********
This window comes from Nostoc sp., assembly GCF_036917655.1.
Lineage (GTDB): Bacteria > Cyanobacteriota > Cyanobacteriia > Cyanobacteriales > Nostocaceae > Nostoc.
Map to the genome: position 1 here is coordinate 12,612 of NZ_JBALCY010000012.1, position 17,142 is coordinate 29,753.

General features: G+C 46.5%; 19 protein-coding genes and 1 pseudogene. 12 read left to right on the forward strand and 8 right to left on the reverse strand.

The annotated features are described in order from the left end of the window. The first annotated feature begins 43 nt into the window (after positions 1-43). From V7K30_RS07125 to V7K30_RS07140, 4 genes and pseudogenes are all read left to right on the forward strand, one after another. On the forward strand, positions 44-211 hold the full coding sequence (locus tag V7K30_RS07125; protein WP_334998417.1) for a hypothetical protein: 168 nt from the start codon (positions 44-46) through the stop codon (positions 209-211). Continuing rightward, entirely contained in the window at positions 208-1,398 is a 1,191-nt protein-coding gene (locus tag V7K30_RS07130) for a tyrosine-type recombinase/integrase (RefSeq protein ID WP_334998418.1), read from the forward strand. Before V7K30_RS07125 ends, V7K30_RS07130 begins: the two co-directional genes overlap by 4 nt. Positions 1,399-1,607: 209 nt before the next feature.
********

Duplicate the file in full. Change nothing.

This window comes from Nostoc sp., assembly GCF_036917655.1.
Lineage (GTDB): Bacteria > Cyanobacteriota > Cyanobacteriia > Cyanobacteriales > Nostocaceae > Nostoc.
Map to the genome: position 1 here is coordinate 12,612 of NZ_JBALCY010000012.1, position 17,142 is coordinate 29,753.

General features: G+C 46.5%; 19 protein-coding genes and 1 pseudogene. 12 read left to right on the forward strand and 8 right to left on the reverse strand.

The annotated features are described in order from the left end of the window. The first annotated feature begins 43 nt into the window (after positions 1-43). From V7K30_RS07125 to V7K30_RS07140, 4 genes and pseudogenes are all read left to right on the forward strand, one after another. On the forward strand, positions 44-211 hold the full coding sequence (locus tag V7K30_RS07125; protein WP_334998417.1) for a hypothetical protein: 168 nt from the start codon (positions 44-46) through the stop codon (positions 209-211). Continuing rightward, entirely contained in the window at positions 208-1,398 is a 1,191-nt protein-coding gene (locus tag V7K30_RS07130) for a tyrosine-type recombinase/integrase (RefSeq protein ID WP_334998418.1), read from the forward strand. Before V7K30_RS07125 ends, V7K30_RS07130 begins: the two co-directional genes overlap by 4 nt. Positions 1,399-1,607: 209 nt before the next feature.